Robbie Rogers in a US match against Grenada. (AP Photo/Ted S. Warren)
“There’s a lot to be excited about. It’s awesome to be part of a movement that is changing our society.”
On Saturday one of the most depressing sports stories of the last year became one of the most inspiring when Robbie Rogers announced that he would be signing with Major League Soccer’s Los Angeles Galaxy. In February, the 25-year-old soccer star told the world in the same breath that he was gay and he was retiring. “I wouldn’t want to deal with the circus,” he said. “Are people coming to see you because you’re gay? Would I want to do interviews every day, where people are asking: ‘So you’re taking showers with guys—how’s that?… [Expletive] it. I don’t want to mess with that.”
It was an understandable but tragic surrender to the anti-gay bigotry that has historically defined professional sports from the stands, to the locker room, to the front office. Now Robbie Rogers is done surrendering. He’s returning to the sport and doing it with the unbridled joy of George Costanza, saying, “I’m back, baby!”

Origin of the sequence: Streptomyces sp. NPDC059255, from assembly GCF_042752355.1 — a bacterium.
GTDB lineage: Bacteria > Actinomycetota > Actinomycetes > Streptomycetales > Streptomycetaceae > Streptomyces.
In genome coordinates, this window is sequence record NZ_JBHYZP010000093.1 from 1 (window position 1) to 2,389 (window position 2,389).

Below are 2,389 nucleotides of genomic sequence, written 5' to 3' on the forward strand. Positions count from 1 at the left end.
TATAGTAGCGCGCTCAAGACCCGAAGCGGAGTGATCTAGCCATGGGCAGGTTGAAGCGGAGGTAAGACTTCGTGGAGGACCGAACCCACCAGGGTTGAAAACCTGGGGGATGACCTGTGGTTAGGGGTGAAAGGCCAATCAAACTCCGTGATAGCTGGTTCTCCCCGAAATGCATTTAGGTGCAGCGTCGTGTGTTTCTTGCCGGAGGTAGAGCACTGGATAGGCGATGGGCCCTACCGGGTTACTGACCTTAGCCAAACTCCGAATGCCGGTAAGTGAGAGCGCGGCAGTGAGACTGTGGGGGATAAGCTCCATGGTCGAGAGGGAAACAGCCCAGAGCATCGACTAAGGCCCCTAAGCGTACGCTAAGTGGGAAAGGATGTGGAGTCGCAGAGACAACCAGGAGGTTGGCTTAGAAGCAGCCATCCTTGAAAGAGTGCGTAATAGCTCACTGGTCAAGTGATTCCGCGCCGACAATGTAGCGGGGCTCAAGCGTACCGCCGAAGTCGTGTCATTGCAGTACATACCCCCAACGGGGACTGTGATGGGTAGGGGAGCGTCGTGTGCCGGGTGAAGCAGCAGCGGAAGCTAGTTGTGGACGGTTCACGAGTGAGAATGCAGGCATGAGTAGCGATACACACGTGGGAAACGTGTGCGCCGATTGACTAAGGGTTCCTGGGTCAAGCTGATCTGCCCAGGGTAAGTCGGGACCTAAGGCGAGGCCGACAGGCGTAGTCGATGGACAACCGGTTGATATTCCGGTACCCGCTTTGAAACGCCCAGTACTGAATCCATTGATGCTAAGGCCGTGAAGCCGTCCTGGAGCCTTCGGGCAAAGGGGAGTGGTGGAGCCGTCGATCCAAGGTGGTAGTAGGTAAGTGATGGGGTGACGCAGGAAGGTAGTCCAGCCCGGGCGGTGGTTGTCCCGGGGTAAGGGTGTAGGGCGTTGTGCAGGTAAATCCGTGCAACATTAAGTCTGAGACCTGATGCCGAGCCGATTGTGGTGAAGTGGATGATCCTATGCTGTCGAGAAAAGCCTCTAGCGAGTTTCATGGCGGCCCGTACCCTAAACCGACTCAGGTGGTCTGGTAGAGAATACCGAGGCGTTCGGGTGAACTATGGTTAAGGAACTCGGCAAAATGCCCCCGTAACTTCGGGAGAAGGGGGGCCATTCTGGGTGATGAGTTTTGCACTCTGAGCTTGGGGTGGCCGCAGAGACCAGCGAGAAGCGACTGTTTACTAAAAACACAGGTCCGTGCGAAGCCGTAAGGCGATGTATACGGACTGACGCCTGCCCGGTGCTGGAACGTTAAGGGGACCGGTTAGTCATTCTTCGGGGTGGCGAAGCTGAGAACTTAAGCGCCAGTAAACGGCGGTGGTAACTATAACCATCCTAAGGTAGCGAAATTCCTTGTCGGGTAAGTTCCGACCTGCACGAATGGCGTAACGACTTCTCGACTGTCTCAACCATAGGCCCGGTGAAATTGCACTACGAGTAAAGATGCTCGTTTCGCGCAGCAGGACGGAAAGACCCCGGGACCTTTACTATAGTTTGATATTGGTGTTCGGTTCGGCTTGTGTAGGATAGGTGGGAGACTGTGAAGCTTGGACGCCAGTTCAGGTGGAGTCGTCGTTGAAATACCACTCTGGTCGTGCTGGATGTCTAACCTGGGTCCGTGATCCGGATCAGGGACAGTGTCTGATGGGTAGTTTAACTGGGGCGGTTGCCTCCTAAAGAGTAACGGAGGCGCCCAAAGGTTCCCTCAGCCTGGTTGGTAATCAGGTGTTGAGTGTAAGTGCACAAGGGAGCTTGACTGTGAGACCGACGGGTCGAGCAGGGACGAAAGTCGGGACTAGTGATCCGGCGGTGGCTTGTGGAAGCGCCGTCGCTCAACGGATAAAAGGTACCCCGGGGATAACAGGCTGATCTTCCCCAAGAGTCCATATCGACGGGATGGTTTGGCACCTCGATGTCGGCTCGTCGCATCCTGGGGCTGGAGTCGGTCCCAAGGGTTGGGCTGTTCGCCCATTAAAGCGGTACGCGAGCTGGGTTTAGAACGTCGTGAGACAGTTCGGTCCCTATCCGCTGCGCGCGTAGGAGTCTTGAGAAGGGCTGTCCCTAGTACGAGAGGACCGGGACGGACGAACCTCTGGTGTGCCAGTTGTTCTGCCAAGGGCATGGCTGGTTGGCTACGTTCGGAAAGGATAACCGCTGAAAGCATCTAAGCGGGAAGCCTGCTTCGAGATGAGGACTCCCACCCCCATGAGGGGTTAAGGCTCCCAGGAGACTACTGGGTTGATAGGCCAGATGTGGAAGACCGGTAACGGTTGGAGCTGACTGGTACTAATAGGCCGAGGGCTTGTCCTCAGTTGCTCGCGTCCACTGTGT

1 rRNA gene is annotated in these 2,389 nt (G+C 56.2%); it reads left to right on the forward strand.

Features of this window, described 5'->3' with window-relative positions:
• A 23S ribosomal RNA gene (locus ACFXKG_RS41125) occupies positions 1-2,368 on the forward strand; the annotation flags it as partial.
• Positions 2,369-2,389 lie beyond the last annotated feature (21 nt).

Yes, Robbie Rogers has officially un-retired and will become the first openly gay male North American athlete to take the field in one of the “big five” sports. Playing alongside superstar and friend Landon Donovan, and coached by former USA men’s national soccer team helmsman Bruce Arena, Rogers’s return is a testament to how much has changed since NBA player Jason Collins came out last month. Rogers saw how much support Collins received and was moved from his previous pessimism that he would never be accepted. His compunction to return was cemented after speaking at an LGBT youth forum to 500 kids.
“I seriously felt like a coward,” he told USA Today. “These kids are standing up for themselves and changing the world, and I’m 25, I have a platform and a voice to be a role model. How much of a coward was I to not step up to the plate?”
After deciding to come back, Rogers realized that the greatest obstacle was his own trepidation. “I don’t know what I was so afraid of,” he reflected. “It’s been such a positive experience for me. The one thing I’ve learned from all of this is being gay is not that big of a deal to people…. I think as the younger get older and the generations come and go, I think times are just becoming more accepting.”